ECB’s Liikanen Sees Basic Math Signaling Inflation Over Goal

  • Finnish central-bank chief Liikanen a bellwether for ECB mood
  • Suggestion could heighten concerns in nations such as Germany

Bank Of Finland Governor Erkki Liikanen.

Photographer: Henrik Kettunen/Bloomberg

The European Central Bank is likely to exceed its inflation goal for a while after a long period of near-stagnant prices, Governing Council member Erkki Liikanen said.

“You can never have average inflation close to 2 percent if you are never above 2; it’s arithmetic,” Liikanen, the Bank of Finland governor, said in an interview in Helsinki on Friday. “We must be consistent in both ways. My approach is symmetric in both directions.”

One of the Governing Council’s longest-serving members, the 65-year-old Liikanen is seen as a centrist on the ECB’s decision-making body and hence a bellwether for the direction of policy. His suggestion -- which has been debated by academics and brought up at least once in the council -- is likely to spark political resistance in nations hawkish on consumer prices and already critical of the central bank, such as Germany.

The ECB aims to keep medium-term inflation just under 2 percent, yet despite ever-growing monetary stimulus it has fallen short of that goal for more than three years. The rate was minus 0.2 percent last month and the central bank projects it’ll only rise to an average of 1.6 percent in 2018.

When prices do recover, the question arises of when to start unwinding that stimulus. The concept of letting inflation exceed the goal for a while to make up lost ground is seen by some academics as particularly useful when interest rates are near the lower bound, as they are at the ECB.

“When we face a prolonged period of low inflation and deflation risk, we must have the same instinct as we would have when facing a prospect of exceeding our target,” Liikanen said. “I’m a hawk in both directions.”

The question of when to tighten could gain in prominence well before 2018 if oil prices continue their rebound, even though the ECB knows from experience the consequences of acting too hastily. In 2011, President Jean-Claude Trichet raised rates twice to curb oil-price-driven inflation -- on what turned out to be the eve of the euro area’s sovereign-debt crisis and recession.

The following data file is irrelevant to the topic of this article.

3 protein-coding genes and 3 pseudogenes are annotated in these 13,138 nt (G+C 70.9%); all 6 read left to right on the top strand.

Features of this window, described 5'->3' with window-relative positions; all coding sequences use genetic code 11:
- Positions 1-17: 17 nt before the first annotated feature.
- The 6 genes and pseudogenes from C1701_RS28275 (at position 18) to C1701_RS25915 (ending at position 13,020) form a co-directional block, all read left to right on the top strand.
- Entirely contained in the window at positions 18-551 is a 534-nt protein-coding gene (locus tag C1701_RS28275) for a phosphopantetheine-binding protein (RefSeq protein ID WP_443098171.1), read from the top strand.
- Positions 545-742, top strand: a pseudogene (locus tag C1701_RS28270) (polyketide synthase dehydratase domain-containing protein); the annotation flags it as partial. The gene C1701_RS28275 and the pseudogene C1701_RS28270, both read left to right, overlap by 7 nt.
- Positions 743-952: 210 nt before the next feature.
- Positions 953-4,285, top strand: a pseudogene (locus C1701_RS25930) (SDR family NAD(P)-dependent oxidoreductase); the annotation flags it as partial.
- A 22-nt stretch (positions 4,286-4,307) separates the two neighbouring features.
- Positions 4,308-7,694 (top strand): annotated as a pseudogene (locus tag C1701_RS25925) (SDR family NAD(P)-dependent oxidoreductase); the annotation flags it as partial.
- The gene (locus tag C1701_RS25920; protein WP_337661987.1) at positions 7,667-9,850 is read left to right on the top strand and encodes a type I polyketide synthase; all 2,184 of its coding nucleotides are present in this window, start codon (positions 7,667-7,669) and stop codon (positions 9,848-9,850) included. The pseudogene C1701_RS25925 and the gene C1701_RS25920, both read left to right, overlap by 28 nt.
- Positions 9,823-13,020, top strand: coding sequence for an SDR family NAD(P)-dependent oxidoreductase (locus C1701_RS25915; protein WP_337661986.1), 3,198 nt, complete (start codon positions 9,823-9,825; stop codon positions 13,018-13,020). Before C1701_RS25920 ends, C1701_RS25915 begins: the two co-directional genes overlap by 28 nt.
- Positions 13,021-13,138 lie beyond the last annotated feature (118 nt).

Liikanen was on the Governing Councils that took those decisions. After a career that started as a social-democrat member of Parliament in the early 1970s, he served as Finland’s finance minister and a two-term European Union commissioner before becoming the central-bank head in 2004.

All Sectors

His interview with Bloomberg took place after a one-hour meeting with Finnish white-collar union leaders at a lake resort outside of Helsinki, where he fielded questions on topics as diverse as the U.S. elections, Russia and Nokia. It’s important for central bankers to constantly listen to the questions and concerns from all sectors of society, he said.

At the same time, after weeks of mounting criticism of ECB policies by German politicians, including Finance Minister Wolfgang Schaeuble, he defended the right of the central bank to implement the measures it deems appropriate.

“If you question the independence of the ECB, we are all together,” Liikanen said. “Our internal atmosphere is collegial. We all agree that the large scale asset-purchase program is a monetary policy measure that is within our mandate. That said, the members of the Governing Council can always disagree on the timing and the scale of the purchases, just as they can on rate hikes and cuts.”

Liikanen signaled that one of the newest measures -- adding corporate bonds to the 1.7 trillion-euro ($1.9 trillion) quantitative-easing plan -- is partly intended to ensure QE can reach into all corners of the 19-nation euro area. Those purchases are scheduled to start before the end of this quarter.

Paranoid Survival

Corporate bonds “strengthen the pass-through of our monetary policy to the financing conditions of the corporates and enlarge the universe of the purchases,” he said. “There are some countries that have no sovereign bonds at all, so corporate bonds are an asset class which helps to share the benefits of our monetary policy more broadly.”

For the moment, Liikanen sees economic growth as “modest” yet broad-based.

Even so, there is no reason to be complacent. ECB Governing Council member Vitas Vasiliauskas said on Thursday stimulus should now come from “fiscal policies” as “monetary policies alone won’t be enough” and “the economy needs a stronger impulse.”

For Liikanen, inspiration can be found in the words of Intel co-founder Andy Grove.

“Grove used to say: ‘Only the paranoid survive’,” he said. “He meant: Never disregard possible disruption, you must carefully follow everything.”

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